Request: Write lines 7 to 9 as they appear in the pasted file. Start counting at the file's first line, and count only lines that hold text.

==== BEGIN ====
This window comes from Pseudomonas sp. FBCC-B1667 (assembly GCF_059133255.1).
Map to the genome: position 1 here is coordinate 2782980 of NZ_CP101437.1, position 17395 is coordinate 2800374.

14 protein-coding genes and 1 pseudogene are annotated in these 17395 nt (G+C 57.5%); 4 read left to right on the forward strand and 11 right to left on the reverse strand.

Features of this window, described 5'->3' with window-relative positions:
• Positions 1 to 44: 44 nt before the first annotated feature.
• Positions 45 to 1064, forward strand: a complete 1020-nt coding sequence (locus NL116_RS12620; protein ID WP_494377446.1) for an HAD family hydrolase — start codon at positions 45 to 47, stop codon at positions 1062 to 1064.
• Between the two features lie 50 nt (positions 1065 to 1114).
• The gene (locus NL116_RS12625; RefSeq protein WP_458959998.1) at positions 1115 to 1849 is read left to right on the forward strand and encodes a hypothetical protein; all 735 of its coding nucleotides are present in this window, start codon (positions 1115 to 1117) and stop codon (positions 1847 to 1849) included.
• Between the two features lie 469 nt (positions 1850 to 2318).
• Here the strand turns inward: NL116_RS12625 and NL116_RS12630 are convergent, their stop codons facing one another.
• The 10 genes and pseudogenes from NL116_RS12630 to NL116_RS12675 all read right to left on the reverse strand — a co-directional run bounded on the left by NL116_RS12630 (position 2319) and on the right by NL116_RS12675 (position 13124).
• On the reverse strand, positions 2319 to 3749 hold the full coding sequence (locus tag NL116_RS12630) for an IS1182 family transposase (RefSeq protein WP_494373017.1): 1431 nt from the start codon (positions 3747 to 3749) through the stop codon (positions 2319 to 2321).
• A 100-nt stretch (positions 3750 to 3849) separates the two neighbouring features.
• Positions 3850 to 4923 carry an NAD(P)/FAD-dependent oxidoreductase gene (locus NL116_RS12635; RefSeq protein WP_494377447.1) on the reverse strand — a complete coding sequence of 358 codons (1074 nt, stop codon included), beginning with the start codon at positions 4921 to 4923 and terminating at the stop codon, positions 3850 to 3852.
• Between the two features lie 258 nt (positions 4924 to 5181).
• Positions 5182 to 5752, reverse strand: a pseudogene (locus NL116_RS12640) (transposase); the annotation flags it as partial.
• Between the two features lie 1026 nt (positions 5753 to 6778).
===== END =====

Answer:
• Between the two features lie 50 nt (positions 1065 to 1114).
• The gene (locus NL116_RS12625; RefSeq protein WP_458959998.1) at positions 1115 to 1849 is read left to right on the forward strand and encodes a hypothetical protein; all 735 of its coding nucleotides are present in this window, start codon (positions 1115 to 1117) and stop codon (positions 1847 to 1849) included.
• Between the two features lie 469 nt (positions 1850 to 2318).